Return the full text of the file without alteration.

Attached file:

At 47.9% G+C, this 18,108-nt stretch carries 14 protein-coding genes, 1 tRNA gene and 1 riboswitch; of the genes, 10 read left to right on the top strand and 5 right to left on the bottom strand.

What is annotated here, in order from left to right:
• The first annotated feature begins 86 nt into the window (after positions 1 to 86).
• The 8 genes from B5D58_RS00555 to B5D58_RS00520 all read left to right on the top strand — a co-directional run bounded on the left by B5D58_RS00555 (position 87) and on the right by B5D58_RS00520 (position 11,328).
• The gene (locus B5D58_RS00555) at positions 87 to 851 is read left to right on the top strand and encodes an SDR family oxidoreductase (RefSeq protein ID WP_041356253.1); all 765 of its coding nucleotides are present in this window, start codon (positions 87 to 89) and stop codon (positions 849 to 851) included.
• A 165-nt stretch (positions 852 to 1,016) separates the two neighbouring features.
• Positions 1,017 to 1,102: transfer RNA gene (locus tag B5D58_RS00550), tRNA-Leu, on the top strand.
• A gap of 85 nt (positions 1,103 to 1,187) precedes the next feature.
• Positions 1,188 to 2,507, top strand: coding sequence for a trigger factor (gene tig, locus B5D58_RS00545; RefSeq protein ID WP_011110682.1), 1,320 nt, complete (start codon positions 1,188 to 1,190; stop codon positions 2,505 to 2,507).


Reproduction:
At 47.9% G+C, this 18,108-nt stretch carries 14 protein-coding genes, 1 tRNA gene and 1 riboswitch; of the genes, 10 read left to right on the top strand and 5 right to left on the bottom strand.

What is annotated here, in order from left to right:
• The first annotated feature begins 86 nt into the window (after positions 1 to 86).
• The 8 genes from B5D58_RS00555 to B5D58_RS00520 all read left to right on the top strand — a co-directional run bounded on the left by B5D58_RS00555 (position 87) and on the right by B5D58_RS00520 (position 11,328).
• The gene (locus B5D58_RS00555) at positions 87 to 851 is read left to right on the top strand and encodes an SDR family oxidoreductase (RefSeq protein ID WP_041356253.1); all 765 of its coding nucleotides are present in this window, start codon (positions 87 to 89) and stop codon (positions 849 to 851) included.
• A 165-nt stretch (positions 852 to 1,016) separates the two neighbouring features.
• Positions 1,017 to 1,102: transfer RNA gene (locus tag B5D58_RS00550), tRNA-Leu, on the top strand.
• A gap of 85 nt (positions 1,103 to 1,187) precedes the next feature.
• Positions 1,188 to 2,507, top strand: coding sequence for a trigger factor (gene tig, locus B5D58_RS00545; RefSeq protein ID WP_011110682.1), 1,320 nt, complete (start codon positions 1,188 to 1,190; stop codon positions 2,505 to 2,507).